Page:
In this Advent season, I’ve been reading the book of Luke. Luke tells a wonderful, well organized story-he even tells us that “I … decided….to write an orderly account for you” and so he did. He begins at the very beginning, with the story of John the Baptist’s birth to Zechariah and Elizabeth, who have been waiting to have a child. And my study Bible tells me that “among Jews sterility was regarded as a sign of divine disfavor, and therefore a disgrace.”
So where is Zechariah when our story begins? “He was chosen by lot to enter the sanctuary of the Lord and offer incense.” Here’s what I learned from researching this. According to Easton’s Bible Dictionary http://en.wikisource.org/wiki/Easton%27s_Bible_Dictionary_%281897%29/Zacharias , this was a “once in a lifetime” event. A priest could only do this once.
Zechariah has been chosen to go into the holiest place, the sanctuary where the Jews believed that God resided. And while he is there, an angel appears to him, scaring the daylight out of him-Luke tells us “he was terrified, and fear overwhelmed him” when he saw the angel. And what does the angel say? Your prayer has been heard! Your wife Elizabeth will bear you a son. So not only were they going to have a child, they were going to have a son!
Poor Zechariah! He’s been told he’s going to have a son. God sent him an angel to tell him, and what does he do? He asks, “How will I know this is so?” Well Zechariah, one way you know it is so is that God sent you an angel. And this angel, Gabriel, wasn’t too happy with Zechariah’s question. “But now, because you didn’t believe my words…you will become mute, unable to speak, until the day these things occur.”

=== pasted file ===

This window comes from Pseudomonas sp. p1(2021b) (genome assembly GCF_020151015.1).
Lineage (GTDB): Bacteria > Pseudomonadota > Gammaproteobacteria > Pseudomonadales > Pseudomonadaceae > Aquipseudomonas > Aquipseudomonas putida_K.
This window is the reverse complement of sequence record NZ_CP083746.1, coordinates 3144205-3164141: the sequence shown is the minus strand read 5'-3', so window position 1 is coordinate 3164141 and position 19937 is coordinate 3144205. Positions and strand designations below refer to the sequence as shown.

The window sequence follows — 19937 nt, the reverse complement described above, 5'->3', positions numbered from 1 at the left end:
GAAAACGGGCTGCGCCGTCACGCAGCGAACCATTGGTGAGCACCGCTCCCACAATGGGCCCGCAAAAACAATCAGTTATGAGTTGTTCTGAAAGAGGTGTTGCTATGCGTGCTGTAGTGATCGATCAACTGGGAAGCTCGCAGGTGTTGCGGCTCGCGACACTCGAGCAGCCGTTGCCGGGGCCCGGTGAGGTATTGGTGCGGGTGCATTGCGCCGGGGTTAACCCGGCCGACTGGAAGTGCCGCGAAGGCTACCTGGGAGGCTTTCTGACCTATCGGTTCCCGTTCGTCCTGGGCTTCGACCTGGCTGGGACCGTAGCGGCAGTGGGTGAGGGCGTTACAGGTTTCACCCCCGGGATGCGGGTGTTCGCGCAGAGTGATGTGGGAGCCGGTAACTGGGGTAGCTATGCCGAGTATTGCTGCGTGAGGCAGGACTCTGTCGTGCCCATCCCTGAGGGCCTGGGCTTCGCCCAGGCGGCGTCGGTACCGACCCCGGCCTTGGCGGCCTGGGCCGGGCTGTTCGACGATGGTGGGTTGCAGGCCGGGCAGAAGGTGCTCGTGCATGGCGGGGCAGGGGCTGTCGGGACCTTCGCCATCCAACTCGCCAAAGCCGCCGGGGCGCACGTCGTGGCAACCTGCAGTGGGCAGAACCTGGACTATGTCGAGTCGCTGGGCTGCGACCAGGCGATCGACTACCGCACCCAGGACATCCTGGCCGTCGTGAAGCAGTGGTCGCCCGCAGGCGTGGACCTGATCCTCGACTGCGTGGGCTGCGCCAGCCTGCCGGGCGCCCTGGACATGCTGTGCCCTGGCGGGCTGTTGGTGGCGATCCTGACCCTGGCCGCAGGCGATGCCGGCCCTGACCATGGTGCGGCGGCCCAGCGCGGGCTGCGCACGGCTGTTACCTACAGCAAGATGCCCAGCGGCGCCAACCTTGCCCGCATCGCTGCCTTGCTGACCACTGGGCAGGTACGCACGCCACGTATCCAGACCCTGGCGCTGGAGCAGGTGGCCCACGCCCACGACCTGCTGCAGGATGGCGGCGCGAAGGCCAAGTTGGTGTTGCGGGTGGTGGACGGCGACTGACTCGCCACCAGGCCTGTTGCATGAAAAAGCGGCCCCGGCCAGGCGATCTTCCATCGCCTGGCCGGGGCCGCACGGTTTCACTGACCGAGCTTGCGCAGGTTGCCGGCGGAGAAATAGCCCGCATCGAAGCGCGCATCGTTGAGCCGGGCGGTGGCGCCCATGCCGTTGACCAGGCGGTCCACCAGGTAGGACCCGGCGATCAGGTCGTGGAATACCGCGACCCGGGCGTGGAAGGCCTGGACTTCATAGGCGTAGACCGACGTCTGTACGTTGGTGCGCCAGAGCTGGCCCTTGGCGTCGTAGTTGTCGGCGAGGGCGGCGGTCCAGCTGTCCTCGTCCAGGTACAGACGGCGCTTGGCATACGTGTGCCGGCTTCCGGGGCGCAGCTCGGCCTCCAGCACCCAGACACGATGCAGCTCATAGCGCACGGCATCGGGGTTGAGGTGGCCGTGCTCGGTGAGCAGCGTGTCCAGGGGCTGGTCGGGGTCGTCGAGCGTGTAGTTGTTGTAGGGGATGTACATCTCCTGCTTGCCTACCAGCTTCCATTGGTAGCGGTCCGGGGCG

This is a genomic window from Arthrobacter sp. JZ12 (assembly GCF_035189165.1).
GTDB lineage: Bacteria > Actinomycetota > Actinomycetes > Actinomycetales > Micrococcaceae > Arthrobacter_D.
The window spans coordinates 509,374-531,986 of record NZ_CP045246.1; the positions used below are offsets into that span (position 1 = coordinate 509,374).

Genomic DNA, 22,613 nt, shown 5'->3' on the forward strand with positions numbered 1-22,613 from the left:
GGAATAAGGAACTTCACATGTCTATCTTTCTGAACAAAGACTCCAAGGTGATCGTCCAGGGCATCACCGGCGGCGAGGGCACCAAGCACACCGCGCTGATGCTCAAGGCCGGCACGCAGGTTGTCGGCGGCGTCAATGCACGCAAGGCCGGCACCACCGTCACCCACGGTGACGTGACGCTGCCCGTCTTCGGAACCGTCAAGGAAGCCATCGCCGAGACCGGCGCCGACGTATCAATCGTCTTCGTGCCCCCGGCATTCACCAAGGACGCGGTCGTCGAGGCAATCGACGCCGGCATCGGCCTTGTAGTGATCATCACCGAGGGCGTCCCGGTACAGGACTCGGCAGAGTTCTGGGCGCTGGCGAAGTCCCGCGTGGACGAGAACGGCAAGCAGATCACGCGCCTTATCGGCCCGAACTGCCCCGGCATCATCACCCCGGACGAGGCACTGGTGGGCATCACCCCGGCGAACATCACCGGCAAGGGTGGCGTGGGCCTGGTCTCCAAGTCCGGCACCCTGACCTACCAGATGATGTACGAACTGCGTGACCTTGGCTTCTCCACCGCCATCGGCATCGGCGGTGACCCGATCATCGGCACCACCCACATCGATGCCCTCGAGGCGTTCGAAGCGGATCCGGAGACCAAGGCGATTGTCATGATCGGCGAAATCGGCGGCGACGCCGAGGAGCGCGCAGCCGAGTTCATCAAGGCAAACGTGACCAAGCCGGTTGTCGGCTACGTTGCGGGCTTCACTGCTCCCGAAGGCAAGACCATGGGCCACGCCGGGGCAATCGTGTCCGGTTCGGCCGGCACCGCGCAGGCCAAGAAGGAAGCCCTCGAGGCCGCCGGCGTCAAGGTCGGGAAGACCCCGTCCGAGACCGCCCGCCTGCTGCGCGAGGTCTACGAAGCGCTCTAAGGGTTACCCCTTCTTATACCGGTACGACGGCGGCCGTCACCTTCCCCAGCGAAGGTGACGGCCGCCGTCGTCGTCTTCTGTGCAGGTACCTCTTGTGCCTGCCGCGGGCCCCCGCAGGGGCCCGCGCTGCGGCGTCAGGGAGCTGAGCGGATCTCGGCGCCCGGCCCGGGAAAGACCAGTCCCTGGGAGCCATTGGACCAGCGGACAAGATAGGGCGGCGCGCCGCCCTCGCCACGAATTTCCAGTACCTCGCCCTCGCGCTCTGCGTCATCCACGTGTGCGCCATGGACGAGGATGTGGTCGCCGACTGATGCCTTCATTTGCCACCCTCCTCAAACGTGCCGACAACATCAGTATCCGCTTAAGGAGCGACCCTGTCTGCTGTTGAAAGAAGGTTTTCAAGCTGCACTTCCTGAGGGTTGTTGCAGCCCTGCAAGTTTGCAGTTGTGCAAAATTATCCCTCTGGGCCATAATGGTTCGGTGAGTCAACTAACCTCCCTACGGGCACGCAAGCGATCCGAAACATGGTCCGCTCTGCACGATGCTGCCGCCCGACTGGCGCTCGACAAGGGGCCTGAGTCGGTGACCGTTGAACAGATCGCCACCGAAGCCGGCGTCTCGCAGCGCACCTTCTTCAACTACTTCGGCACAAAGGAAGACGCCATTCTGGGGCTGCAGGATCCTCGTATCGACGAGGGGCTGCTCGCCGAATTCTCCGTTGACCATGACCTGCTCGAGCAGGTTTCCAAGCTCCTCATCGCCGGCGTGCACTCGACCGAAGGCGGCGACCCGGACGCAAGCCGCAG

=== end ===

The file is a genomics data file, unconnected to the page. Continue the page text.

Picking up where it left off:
Perhaps Zachariah had an idea of what God’s angel would look like. Perhaps Zechariah didn’t recognize the angel as a messenger of God. I know I have some ideas of how God will appear in my life-maybe you do too. God will appear in good ways, ways that don’t necessarily frighten me-after all I don’t want to be terrified. Luckily God hasn’t struck me mute-yet.
But here’s the real question: do we recognize God when God speaks to us? Brian McLaren, in The Voice of Luke, suggests that “Perhaps many of us in some way hear the voice of the Lord, but we don’t realize it because we’re expecting lightning flashes and a voice with a lot of reverb, a voice so overpowering that we are incapable of questioning and doubting it.” Maybe we watch too many movies where God comes out of the heavens and there’s no way you can’t realize that the voice belongs to God.
And what about Elizabeth? Elizabeth conceives, and says, “This is what the Lord has done for me.” She doesn’t ask, how did this happen? She recognizes God. Kathleen Norris has a very interesting view of what happens to Zechariah. Here’s what she says: “God’s response to Zechariah is to strike him dumb during the entire term of his son’s gestation, giving him a pregnancy of his own.” She goes on to say, “I read Zechariahs’ punishment as a grace, in that he could not say anything to further compound his initial arrogance when confronted with mystery. When he does speak again, it is to praise God; he’s had nine months to think it over.”
Zechariah wants knowledge and information: how wills this happen? Elizabeth recognizes the mystery
And us? What do we do? Kathleen Norris asks, when the mystery of God’s love breaks through into my consciousness, do I run from it? Do I ask of it what it cannot answer? Or do I respond from my deepest, truest self, and say something new, a yes that will change me forever.”
I wish for all of us an Advent that allows us to be Disciples around the manager, saying a yes that will change us forever.
Connie Knapp is a Ruling Elder at First Presbyterian Church in Yorktown and a participant in the Commissioned Ruling Elders program of the Hudson River Presbytery.